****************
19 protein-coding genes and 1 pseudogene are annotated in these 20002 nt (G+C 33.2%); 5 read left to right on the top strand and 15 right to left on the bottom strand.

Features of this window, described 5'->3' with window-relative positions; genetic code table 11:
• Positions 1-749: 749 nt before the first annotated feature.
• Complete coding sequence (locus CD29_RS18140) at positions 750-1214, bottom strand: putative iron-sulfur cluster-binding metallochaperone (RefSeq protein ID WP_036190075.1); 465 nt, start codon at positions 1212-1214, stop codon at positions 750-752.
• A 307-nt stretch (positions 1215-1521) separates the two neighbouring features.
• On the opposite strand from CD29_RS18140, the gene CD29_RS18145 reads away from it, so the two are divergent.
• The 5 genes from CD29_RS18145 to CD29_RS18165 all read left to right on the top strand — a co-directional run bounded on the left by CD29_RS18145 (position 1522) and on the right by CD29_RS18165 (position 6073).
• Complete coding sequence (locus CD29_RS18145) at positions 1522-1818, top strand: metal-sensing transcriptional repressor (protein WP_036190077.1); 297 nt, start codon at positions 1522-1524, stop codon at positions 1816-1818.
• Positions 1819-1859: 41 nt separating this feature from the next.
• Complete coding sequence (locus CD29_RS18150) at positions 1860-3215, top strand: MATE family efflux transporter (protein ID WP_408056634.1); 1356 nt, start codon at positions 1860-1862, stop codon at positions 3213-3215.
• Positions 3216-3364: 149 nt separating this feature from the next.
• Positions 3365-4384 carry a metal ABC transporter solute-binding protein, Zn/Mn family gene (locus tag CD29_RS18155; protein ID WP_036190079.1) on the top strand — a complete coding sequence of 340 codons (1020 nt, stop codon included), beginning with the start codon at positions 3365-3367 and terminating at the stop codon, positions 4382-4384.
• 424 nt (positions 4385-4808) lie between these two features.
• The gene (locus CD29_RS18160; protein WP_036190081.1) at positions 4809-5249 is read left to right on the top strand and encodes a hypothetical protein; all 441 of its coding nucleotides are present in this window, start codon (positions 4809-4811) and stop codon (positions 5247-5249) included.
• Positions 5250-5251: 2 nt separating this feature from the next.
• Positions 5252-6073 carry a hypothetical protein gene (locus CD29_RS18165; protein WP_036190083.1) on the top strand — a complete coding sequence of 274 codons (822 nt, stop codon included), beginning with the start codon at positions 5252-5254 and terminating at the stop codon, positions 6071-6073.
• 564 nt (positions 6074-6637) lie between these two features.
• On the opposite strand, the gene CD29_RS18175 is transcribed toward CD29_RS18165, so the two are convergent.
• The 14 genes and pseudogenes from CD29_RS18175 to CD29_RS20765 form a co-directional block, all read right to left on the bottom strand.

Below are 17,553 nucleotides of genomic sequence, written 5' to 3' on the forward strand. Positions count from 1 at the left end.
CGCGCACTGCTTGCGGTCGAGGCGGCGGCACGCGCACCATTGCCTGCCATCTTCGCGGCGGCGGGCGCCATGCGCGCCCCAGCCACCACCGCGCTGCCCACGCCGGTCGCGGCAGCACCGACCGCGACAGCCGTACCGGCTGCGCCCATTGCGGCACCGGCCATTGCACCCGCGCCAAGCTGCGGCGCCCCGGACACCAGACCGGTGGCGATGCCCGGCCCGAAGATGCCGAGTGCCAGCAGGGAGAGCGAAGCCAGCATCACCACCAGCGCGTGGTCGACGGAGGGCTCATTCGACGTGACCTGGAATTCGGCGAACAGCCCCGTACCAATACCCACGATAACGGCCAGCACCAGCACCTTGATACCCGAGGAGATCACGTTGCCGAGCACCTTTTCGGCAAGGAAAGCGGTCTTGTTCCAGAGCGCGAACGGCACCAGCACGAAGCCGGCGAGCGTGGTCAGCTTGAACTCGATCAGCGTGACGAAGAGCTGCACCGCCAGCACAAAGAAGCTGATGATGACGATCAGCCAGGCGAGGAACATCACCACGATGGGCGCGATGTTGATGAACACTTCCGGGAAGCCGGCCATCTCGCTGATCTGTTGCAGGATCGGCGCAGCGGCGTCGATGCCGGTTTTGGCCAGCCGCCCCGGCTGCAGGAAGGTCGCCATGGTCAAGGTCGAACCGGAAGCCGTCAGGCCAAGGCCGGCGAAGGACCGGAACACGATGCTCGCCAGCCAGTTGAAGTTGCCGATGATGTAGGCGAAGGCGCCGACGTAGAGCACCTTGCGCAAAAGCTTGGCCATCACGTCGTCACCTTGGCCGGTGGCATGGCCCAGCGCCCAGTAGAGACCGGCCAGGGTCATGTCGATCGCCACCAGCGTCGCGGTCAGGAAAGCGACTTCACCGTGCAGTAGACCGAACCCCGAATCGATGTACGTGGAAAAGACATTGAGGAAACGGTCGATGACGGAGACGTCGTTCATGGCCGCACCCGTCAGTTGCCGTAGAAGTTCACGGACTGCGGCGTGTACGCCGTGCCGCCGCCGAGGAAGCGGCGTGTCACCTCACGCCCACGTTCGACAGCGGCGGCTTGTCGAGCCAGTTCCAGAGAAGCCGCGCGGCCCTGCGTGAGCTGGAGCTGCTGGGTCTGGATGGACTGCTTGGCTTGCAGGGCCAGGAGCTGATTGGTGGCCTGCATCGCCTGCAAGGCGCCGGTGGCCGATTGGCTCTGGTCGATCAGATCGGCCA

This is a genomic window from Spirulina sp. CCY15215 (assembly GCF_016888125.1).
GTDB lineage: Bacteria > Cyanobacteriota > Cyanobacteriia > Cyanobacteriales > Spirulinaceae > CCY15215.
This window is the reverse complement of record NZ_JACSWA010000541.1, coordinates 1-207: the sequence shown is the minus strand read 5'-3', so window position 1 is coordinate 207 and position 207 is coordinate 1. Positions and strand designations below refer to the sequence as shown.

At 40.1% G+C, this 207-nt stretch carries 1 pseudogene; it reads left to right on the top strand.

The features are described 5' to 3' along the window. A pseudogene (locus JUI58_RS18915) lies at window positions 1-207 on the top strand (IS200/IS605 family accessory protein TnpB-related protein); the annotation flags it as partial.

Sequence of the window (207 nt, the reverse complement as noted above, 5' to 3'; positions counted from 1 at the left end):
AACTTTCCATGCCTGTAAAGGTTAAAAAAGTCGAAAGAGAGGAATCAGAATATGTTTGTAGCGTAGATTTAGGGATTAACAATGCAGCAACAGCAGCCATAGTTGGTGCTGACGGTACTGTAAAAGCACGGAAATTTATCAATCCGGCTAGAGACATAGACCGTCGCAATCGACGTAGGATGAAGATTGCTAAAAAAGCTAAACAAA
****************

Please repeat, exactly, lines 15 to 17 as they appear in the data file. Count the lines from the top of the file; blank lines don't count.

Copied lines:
• Positions 5250-5251: 2 nt separating this feature from the next.
• Positions 5252-6073 carry a hypothetical protein gene (locus CD29_RS18165; protein WP_036190083.1) on the top strand — a complete coding sequence of 274 codons (822 nt, stop codon included), beginning with the start codon at positions 5252-5254 and terminating at the stop codon, positions 6071-6073.
• 564 nt (positions 6074-6637) lie between these two features.